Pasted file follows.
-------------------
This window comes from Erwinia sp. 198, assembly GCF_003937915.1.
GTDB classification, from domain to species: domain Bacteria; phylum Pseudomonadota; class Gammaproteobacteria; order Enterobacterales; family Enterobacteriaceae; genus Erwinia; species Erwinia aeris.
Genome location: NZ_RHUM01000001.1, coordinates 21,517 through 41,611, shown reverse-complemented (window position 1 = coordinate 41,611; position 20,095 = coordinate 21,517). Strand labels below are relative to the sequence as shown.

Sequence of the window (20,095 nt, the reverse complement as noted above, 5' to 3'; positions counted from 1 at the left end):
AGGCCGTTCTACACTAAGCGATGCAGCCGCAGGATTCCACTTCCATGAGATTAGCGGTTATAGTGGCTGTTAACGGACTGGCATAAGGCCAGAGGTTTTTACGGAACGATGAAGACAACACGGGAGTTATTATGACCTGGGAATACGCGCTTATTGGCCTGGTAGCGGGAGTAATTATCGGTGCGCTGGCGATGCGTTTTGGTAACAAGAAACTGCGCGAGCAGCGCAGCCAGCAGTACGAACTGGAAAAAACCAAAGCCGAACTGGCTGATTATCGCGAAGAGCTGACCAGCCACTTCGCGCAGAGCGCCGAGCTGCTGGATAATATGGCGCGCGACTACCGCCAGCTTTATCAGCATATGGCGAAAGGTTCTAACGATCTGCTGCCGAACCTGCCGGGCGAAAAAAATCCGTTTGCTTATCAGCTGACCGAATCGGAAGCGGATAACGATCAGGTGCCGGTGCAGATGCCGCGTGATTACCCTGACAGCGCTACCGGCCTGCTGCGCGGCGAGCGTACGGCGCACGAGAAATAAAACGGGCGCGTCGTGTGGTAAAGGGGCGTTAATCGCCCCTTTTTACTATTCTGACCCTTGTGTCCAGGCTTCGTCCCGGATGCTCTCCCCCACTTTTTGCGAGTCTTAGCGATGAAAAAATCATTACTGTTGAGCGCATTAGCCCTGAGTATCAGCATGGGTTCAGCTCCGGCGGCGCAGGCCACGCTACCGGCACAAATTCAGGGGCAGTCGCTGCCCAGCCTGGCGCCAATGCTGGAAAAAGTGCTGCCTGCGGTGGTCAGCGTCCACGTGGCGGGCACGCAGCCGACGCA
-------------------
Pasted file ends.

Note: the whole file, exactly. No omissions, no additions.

This window comes from Erwinia sp. 198, assembly GCF_003937915.1.
GTDB classification, from domain to species: domain Bacteria; phylum Pseudomonadota; class Gammaproteobacteria; order Enterobacterales; family Enterobacteriaceae; genus Erwinia; species Erwinia aeris.
Genome location: NZ_RHUM01000001.1, coordinates 21,517 through 41,611, shown reverse-complemented (window position 1 = coordinate 41,611; position 20,095 = coordinate 21,517). Strand labels below are relative to the sequence as shown.

Sequence of the window (20,095 nt, the reverse complement as noted above, 5' to 3'; positions counted from 1 at the left end):
AGGCCGTTCTACACTAAGCGATGCAGCCGCAGGATTCCACTTCCATGAGATTAGCGGTTATAGTGGCTGTTAACGGACTGGCATAAGGCCAGAGGTTTTTACGGAACGATGAAGACAACACGGGAGTTATTATGACCTGGGAATACGCGCTTATTGGCCTGGTAGCGGGAGTAATTATCGGTGCGCTGGCGATGCGTTTTGGTAACAAGAAACTGCGCGAGCAGCGCAGCCAGCAGTACGAACTGGAAAAAACCAAAGCCGAACTGGCTGATTATCGCGAAGAGCTGACCAGCCACTTCGCGCAGAGCGCCGAGCTGCTGGATAATATGGCGCGCGACTACCGCCAGCTTTATCAGCATATGGCGAAAGGTTCTAACGATCTGCTGCCGAACCTGCCGGGCGAAAAAAATCCGTTTGCTTATCAGCTGACCGAATCGGAAGCGGATAACGATCAGGTGCCGGTGCAGATGCCGCGTGATTACCCTGACAGCGCTACCGGCCTGCTGCGCGGCGAGCGTACGGCGCACGAGAAATAAAACGGGCGCGTCGTGTGGTAAAGGGGCGTTAATCGCCCCTTTTTACTATTCTGACCCTTGTGTCCAGGCTTCGTCCCGGATGCTCTCCCCCACTTTTTGCGAGTCTTAGCGATGAAAAAATCATTACTGTTGAGCGCATTAGCCCTGAGTATCAGCATGGGTTCAGCTCCGGCGGCGCAGGCCACGCTACCGGCACAAATTCAGGGGCAGTCGCTGCCCAGCCTGGCGCCAATGCTGGAAAAAGTGCTGCCTGCGGTGGTCAGCGTCCACGTGGCGGGCACGCAGCCGACGCA